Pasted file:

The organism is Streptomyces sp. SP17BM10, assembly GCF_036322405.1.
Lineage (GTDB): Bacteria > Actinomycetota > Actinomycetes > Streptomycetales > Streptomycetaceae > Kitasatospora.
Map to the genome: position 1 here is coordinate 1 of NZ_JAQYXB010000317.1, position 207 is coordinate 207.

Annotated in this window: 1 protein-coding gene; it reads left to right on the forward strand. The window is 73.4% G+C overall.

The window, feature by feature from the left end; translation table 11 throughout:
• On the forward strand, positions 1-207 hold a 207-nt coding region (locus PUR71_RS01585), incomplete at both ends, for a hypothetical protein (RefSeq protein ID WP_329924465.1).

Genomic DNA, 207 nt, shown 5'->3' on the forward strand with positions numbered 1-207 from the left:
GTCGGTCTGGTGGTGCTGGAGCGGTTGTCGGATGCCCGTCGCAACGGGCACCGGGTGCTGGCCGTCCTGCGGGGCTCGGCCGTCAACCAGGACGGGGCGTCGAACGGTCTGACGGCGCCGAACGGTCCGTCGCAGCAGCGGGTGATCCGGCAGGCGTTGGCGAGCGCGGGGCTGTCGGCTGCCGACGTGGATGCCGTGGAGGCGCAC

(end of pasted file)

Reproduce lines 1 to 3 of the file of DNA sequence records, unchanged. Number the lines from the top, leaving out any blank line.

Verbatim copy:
The organism is Streptomyces sp. SP17BM10, assembly GCF_036322405.1.
Lineage (GTDB): Bacteria > Actinomycetota > Actinomycetes > Streptomycetales > Streptomycetaceae > Kitasatospora.
Map to the genome: position 1 here is coordinate 1 of NZ_JAQYXB010000317.1, position 207 is coordinate 207.